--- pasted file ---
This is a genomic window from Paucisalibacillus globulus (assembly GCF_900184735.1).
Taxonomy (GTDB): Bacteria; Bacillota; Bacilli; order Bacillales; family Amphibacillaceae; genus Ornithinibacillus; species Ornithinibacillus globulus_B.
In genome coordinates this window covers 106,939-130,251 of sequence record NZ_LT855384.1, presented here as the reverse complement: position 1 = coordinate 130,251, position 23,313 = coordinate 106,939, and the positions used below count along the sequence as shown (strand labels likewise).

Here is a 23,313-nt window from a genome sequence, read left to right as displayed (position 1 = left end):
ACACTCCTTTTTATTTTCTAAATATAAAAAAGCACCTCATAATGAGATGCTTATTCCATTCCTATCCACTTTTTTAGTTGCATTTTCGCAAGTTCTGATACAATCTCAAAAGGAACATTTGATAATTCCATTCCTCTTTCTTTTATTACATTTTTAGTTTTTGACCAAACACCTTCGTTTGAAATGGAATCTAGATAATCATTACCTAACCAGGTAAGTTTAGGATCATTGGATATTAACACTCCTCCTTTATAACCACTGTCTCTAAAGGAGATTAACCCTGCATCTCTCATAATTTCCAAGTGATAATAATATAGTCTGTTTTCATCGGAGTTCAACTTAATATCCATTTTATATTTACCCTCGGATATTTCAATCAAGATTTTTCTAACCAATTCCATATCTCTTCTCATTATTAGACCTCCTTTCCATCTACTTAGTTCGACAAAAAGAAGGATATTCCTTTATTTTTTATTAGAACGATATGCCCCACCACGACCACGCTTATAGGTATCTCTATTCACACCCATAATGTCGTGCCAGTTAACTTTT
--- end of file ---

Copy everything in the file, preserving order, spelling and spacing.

This is a genomic window from Paucisalibacillus globulus (assembly GCF_900184735.1).
Taxonomy (GTDB): Bacteria; Bacillota; Bacilli; order Bacillales; family Amphibacillaceae; genus Ornithinibacillus; species Ornithinibacillus globulus_B.
In genome coordinates this window covers 106,939-130,251 of sequence record NZ_LT855384.1, presented here as the reverse complement: position 1 = coordinate 130,251, position 23,313 = coordinate 106,939, and the positions used below count along the sequence as shown (strand labels likewise).

Here is a 23,313-nt window from a genome sequence, read left to right as displayed (position 1 = left end):
ACACTCCTTTTTATTTTCTAAATATAAAAAAGCACCTCATAATGAGATGCTTATTCCATTCCTATCCACTTTTTTAGTTGCATTTTCGCAAGTTCTGATACAATCTCAAAAGGAACATTTGATAATTCCATTCCTCTTTCTTTTATTACATTTTTAGTTTTTGACCAAACACCTTCGTTTGAAATGGAATCTAGATAATCATTACCTAACCAGGTAAGTTTAGGATCATTGGATATTAACACTCCTCCTTTATAACCACTGTCTCTAAAGGAGATTAACCCTGCATCTCTCATAATTTCCAAGTGATAATAATATAGTCTGTTTTCATCGGAGTTCAACTTAATATCCATTTTATATTTACCCTCGGATATTTCAATCAAGATTTTTCTAACCAATTCCATATCTCTTCTCATTATTAGACCTCCTTTCCATCTACTTAGTTCGACAAAAAGAAGGATATTCCTTTATTTTTTATTAGAACGATATGCCCCACCACGACCACGCTTATAGGTATCTCTATTCACACCCATAATGTCGTGCCAGTTAACTTTT